I had a small break in my hectic schedule today and I used it to spend a bit of time at Bird Kingdom in Niagara Falls capturing some high ISO test images with my Nikon 1 J5. While I wouldn’t normally use ISO-6400 for all of my images purposely, I did so today at Bird Kingdom. As you look at the sample images some of the EXIF data will look quite strange in terms of using a high ISO setting along with a fairly fast shutter speed. These rather bizarre settings are simply products of the test conditions and my goal to purposely shoot at ISO-6400.
Whenever I buy any new gear I like to go out and push it well beyond where I would normally use it just to find out what it can do. I certainly wasn’t expecting great results shooting at ISO-6400 with a camera like the Nikon 1 J5 with its small 1″ CX sensor.
According to DxO sensor test data the 20.8MP BSI sensor in the Nikon 1 J5 is rated at 12EV at ISO-160 in terms of dynamic range, and 22.1-bits of colour depth at this same base ISO. While these scores are quite a bit better than the Aptina sensors used in previous Nikon 1 cameras like my V2’s, sensor performance drops off as higher ISO’s are used. This happens with all digital cameras of course.
For example, dynamic range of the J5 at ISO-6400 drops to 7.85EV and colour depth reduces down to 13.7-bits. As a result I expected to see some colour blocking and a lack of definition in shadow areas, as well as a loss of detail in the highlight areas of images. And, this is certainly the case with the sample images in this article.
Colour transitions are also not particularly smooth, but again this can be expected when shooting at a high ISO with a small sensor camera.
I was expecting the Nikon 1 J5 to perform better than my Nikon 1 V2 when used at higher ISO’s and it did not disappoint. I was actually somewhat surprised with how well the sensor did given its much higher pixel density compared to my Nikon 1 V2’s.
All of the images in this article were captured hand-held and produced from RAW files using my standard workflow: DxO OpticsPro 10 Elite with PRIME noise reduction, CS6 and Nik Suite. I simply applied the typical settings that I use for images taken at Bird Kingdom as I wanted to gauge the J5’s performance against other images I had taken in the past at the facility. The PRIME noise reduction function in OpticsPro 10 Elite did quite a reasonable job with the J5’s high ISO files. I never spend time fussing with custom settings with PRIME, preferring to use a ‘one click’ approach with its standard settings.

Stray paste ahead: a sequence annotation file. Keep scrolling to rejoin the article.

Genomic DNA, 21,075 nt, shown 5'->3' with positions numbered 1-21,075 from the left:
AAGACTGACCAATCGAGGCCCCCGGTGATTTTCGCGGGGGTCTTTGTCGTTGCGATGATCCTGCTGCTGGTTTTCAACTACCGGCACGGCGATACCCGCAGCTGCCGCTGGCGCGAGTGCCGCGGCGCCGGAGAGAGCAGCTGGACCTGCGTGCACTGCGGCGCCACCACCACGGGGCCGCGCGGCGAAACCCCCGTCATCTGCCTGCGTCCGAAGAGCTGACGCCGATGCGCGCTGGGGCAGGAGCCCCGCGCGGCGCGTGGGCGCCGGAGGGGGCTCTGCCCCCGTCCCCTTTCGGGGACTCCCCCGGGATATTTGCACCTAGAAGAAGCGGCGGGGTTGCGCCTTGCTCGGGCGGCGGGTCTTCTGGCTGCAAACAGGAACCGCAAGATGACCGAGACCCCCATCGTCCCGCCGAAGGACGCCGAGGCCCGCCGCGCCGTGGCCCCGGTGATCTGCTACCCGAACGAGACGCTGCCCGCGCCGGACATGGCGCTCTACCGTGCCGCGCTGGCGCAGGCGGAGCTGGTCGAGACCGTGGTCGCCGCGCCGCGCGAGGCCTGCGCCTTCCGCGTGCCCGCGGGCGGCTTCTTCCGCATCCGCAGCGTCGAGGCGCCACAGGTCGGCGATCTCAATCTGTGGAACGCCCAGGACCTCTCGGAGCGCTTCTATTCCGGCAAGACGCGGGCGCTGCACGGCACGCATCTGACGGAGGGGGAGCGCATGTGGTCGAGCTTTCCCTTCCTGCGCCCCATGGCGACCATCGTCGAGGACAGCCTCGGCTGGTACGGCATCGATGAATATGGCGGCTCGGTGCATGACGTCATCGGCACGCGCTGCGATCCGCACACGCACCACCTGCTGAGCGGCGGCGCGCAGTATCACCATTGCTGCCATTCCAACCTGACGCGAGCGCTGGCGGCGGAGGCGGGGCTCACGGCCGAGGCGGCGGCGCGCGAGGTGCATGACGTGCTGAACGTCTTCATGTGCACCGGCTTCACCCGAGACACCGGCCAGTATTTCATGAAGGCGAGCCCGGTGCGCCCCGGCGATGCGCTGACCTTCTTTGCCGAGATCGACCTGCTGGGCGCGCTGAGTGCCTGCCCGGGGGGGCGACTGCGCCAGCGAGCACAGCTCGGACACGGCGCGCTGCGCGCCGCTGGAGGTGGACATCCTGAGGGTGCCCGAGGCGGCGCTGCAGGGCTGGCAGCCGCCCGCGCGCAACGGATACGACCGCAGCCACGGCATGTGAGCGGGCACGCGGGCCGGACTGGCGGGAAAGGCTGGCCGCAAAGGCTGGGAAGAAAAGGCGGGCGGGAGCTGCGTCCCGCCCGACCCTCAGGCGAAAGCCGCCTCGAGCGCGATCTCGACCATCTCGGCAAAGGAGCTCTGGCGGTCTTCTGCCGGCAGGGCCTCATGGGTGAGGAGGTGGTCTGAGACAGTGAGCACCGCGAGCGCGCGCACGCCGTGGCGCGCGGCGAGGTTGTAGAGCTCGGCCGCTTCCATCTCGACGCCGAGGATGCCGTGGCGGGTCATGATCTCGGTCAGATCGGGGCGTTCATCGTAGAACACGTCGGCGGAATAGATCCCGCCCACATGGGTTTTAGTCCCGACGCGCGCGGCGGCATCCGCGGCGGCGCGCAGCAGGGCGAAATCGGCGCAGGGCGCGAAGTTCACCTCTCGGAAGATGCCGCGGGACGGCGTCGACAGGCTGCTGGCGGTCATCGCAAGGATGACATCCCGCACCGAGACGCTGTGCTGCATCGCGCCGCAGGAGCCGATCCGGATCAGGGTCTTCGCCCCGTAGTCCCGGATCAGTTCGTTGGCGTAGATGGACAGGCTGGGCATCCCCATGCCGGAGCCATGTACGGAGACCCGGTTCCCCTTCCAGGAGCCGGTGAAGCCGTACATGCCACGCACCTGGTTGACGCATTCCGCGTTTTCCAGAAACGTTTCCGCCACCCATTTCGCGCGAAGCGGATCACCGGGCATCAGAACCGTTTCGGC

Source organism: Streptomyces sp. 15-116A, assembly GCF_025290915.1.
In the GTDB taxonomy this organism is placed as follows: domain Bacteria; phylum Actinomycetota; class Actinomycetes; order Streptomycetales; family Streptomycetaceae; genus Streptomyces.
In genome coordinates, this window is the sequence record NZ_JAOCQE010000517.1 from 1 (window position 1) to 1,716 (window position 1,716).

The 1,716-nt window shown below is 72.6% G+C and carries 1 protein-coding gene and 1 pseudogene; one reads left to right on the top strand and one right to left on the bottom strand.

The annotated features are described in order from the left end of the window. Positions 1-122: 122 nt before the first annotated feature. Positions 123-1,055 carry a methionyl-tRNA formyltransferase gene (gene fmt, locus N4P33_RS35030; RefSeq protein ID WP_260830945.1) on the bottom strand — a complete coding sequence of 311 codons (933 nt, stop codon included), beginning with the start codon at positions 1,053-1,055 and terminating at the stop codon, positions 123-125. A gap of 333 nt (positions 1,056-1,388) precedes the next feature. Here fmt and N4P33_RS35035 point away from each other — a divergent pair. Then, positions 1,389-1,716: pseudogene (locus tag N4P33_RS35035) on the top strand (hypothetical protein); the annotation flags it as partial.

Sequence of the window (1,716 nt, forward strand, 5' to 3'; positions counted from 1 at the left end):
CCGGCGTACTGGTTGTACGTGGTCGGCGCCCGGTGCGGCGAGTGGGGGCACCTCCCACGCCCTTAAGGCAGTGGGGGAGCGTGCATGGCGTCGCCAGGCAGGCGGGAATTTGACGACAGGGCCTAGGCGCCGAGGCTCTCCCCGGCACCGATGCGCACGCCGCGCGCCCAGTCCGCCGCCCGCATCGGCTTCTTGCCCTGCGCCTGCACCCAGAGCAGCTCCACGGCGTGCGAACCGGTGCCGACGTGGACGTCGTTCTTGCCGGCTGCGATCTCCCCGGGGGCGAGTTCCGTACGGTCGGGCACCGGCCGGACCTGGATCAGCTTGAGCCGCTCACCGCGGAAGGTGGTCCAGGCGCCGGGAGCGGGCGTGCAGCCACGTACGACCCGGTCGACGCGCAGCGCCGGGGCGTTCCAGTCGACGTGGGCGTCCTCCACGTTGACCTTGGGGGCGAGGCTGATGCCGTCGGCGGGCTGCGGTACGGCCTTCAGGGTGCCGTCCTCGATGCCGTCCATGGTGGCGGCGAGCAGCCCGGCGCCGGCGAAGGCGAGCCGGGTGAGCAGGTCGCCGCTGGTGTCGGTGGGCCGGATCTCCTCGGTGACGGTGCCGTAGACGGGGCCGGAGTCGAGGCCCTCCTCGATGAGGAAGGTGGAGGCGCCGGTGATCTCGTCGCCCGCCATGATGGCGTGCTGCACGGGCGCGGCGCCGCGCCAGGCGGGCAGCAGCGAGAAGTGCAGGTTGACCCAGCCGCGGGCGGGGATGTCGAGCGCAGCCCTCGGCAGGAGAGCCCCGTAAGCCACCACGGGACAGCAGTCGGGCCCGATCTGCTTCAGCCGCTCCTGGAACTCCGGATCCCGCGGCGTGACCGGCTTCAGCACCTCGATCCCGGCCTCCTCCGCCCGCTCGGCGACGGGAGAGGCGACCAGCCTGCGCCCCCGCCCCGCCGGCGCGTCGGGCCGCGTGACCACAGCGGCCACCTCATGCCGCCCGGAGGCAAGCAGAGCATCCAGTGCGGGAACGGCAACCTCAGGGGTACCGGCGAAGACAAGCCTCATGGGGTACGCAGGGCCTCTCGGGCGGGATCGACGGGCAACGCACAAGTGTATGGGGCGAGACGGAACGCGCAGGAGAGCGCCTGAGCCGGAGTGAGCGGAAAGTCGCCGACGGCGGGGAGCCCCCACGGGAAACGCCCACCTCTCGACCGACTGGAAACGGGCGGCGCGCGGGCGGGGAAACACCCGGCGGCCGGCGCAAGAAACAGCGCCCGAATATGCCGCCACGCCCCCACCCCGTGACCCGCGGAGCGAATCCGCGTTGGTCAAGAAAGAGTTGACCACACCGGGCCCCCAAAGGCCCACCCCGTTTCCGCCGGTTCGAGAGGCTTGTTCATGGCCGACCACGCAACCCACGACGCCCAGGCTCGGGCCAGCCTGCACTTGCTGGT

It is unlikely that I would ever push the Nikon 1 J5 to ISO-12800 in this kind of shooting environment, but depending on end use quite a few of the images taken at ISO-6400 would be acceptable for the web or other small size applications. Trying to do larger sized prints with these kinds of files would obviously be a challenge. It should be noted that there is a difference between manufacturer stated ISO and measured ISO when examining DxO testing for the Nikon 1 J5. At a manufacturer stated ISO of 6400 for the J5 the measured ISO is 3777. This is quite common for there to be a difference between manufacturer stated ISO and measured ISO for cameras as noted in DxO testing.
The auto-focus performance of the Nikon 1 J5 is a tad slower than that of my V2, especially in lower light situations. Since I won’t be using the J5 for moving subjects in low light this won’t be an issue for me.
I haven’t spent too much time with my Nikon 1 J5 so far but I am really enjoying it! So much so that I ordered a second one a few days ago and I’ll be picking it up early next week. Pairing up a Nikon 1 J5 with a Nikon 1 V-series camera extends the overall flexibility of the Nikon 1 system quite a bit as these cameras compliment each other well.
All images and article are Copyright 2016 Thomas Stirr. All rights reserved. No use, adaptation or reproduction of any kind is allowed without express, written permission. Photography Life is the only approved user of this article. If you see this article reproduced anywhere else it is an unauthorized and illegal use.